5. Not of this video. The message here is about problems of government price fixing.

    Likes(0)Dislikes(0)

    Like or Dislike: Thumb up 0 Thumb down 0

  6. Sounds like you actually do agree with it, you're willing to let another person that needs the gas more have your share and pay the premium price for it. You're willing to wait a little longer and conserve what you already have untill the price comes back down.

    Likes(0)Dislikes(0)

    Like or Dislike: Thumb up 0 Thumb down 0

  7. "nobody knows nothing about"

    do you even realize what you just said?

    Likes(0)Dislikes(0)

    Like or Dislike: Thumb up 0 Thumb down 0

  8. If 50 dollars is too much for a gallon of gas for your generator,you are free to not buy it.

    Likes(0)Dislikes(0)

    Like or Dislike: Thumb up 0 Thumb down 0

  9. Cant say i agree with this. I get the idea and it makes sense to leave it to the free market but id rather wait a little longer and pay less for gas

    Likes(0)Dislikes(0)

    Like or Dislike: Thumb up 0 Thumb down 0

  10. a word from the good doctor is always refreashing!

    Likes(0)Dislikes(0)

    Like or Dislike: Thumb up 0 Thumb down 0

  11. he won minnesota and nevada as well two states that woulda definently been in play with a Paul canidancy

    Likes(0)Dislikes(0)

    Like or Dislike: Thumb up 0 Thumb down 0

  12. I know if it was me that paid $50 for a gallon of gas, I'd be happy as heck. Happy that guy didn't sell his gallon of gas to the first 50 people that asked but refused to pay more than $5, thus allowing for me to buy it as I obviously wanted it more. Only thing worse than overpaying, is not being able to buy at all.

    Likes(0)Dislikes(0)

    Like or Dislike: Thumb up 0 Thumb down 0

  13. how was it a free market if there was government interference with the gas stations in the first place......

    Likes(0)Dislikes(0)

    Like or Dislike: Thumb up 0 Thumb down 0

  14. You're on the right track at least. You recognize the major cause of the problem, government involvement. This is good, your details miss though and the devil is in the details. See Stefan Molyneux's video about sugar. "How the government makes you fat" or some such thing.

    Likes(0)Dislikes(0)

    Like or Dislike: Thumb up 0 Thumb down 0

  15. Economically ignorant. I go to the store to buy bread. I don't know how long it'll be before I get more so I take the last 4 loaves. I get to the counter it is $7/loaf instead of $3. I decide at that price I only need two leaving two for the guy behind me. You want to tell me I'm cruel but it is you that would have the guy behind me starve. Like I said, economically ignorant.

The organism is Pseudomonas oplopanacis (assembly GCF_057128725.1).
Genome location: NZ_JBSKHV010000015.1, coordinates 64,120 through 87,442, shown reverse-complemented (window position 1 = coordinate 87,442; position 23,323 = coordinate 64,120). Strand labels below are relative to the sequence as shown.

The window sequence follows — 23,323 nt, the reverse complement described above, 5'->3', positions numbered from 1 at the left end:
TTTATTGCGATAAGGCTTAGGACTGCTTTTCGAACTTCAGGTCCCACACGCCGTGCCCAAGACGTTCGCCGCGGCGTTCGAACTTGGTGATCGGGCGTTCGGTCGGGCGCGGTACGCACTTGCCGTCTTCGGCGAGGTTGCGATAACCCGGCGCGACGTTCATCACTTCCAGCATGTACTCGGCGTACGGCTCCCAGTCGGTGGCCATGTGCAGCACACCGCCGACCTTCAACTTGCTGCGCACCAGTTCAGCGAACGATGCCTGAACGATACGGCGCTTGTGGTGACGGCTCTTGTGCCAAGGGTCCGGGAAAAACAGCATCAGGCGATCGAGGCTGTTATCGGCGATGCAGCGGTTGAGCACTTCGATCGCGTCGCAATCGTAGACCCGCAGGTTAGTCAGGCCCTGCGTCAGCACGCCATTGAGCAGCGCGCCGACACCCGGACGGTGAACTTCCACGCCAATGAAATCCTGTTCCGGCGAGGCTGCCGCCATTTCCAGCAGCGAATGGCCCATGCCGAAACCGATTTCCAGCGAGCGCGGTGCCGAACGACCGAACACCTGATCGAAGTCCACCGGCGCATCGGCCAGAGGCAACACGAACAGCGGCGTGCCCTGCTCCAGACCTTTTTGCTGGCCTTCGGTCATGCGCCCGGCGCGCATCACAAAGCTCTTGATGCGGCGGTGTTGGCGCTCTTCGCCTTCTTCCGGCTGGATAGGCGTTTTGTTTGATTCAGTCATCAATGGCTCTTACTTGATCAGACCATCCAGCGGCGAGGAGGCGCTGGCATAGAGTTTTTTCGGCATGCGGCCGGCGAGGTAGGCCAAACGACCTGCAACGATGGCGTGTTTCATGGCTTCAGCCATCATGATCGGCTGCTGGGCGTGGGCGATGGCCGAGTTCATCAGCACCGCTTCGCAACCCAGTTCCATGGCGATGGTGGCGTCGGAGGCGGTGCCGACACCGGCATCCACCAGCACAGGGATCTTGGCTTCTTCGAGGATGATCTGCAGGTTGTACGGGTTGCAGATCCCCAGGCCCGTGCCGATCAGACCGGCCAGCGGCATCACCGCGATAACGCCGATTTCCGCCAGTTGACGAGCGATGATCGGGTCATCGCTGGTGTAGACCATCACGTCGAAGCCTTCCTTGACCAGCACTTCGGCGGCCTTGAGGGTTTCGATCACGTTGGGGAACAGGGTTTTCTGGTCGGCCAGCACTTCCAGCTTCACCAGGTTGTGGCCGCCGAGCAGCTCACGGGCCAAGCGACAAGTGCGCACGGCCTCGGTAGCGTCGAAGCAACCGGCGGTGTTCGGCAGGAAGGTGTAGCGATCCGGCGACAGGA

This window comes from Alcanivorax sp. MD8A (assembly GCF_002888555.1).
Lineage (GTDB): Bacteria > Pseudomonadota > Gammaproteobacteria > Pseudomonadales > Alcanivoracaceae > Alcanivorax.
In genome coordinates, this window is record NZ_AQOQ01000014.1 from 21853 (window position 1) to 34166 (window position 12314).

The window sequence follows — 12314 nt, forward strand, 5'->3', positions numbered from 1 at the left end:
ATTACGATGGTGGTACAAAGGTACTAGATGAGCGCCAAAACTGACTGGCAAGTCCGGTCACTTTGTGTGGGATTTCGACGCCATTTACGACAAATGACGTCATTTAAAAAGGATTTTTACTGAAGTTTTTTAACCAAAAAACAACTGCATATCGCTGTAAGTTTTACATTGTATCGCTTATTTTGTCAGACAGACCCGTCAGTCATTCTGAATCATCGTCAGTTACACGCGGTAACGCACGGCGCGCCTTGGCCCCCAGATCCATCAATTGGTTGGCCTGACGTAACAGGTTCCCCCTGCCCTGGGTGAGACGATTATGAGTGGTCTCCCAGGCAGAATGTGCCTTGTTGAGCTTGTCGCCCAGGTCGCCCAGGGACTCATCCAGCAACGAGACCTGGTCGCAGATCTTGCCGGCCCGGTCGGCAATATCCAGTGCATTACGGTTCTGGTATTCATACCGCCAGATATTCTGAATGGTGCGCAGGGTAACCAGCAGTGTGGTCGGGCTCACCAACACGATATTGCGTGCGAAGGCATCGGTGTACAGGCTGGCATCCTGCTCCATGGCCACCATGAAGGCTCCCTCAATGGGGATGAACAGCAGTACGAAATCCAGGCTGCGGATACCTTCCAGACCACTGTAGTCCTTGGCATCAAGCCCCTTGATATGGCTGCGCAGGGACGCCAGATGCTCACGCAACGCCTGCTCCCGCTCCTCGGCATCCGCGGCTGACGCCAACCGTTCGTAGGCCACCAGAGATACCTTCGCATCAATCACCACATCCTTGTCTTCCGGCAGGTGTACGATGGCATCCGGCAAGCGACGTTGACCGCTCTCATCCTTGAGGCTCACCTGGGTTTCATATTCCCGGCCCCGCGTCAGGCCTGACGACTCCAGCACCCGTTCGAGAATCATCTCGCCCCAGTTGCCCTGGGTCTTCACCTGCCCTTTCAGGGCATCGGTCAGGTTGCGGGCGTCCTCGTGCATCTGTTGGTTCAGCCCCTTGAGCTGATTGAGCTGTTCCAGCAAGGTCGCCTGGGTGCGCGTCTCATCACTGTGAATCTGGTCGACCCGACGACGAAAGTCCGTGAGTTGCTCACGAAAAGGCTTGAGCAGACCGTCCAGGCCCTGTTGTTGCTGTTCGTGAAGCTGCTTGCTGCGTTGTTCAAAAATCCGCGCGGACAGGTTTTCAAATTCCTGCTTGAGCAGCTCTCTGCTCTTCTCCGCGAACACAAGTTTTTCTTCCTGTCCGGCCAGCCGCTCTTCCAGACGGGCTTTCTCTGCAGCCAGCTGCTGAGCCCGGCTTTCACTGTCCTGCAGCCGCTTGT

Oh, not to mention high prices drive more supply into the area allowing the problem to be fixed faster.

    Likes(0)Dislikes(0)

    Like or Dislike: Thumb up 0 Thumb down 0

  16. Corporate Price fixing is not good. That is the message.

    Likes(0)Dislikes(0)

    Like or Dislike: Thumb up 0 Thumb down 0

  17. So that means somebody knows something? Careful with your double negatives, they change the meaning of what you say.

    Likes(0)Dislikes(0)

    Like or Dislike: Thumb up 0 Thumb down 0

  18. now THAT is a concept i can wrap myself around. where can i find this country? I want to move there haha

    Likes(0)Dislikes(0)

    Like or Dislike: Thumb up 0 Thumb down 0

  19. I'd like to know, where in the Constitution does it say the government should administer the price of a service or good? Can somebody please point that out to me?

    Likes(0)Dislikes(0)

    Like or Dislike: Thumb up 0 Thumb down 0

  20. Ron Paul is the most knowledgeable and honest politician I think I'd ever find. Not to mention everything he says just makes SENSE. God bless you Ron! =)

    Likes(0)Dislikes(0)

    Like or Dislike: Thumb up 0 Thumb down 0

Leave a Reply

Your email address will not be published. Required fields are marked *


one + = 9

You may use these HTML tags and attributes: <a href="" title=""> <abbr title=""> <acronym title=""> <b> <blockquote cite=""> <cite> <code> <del datetime=""> <em> <i> <q cite=""> <strike> <strong>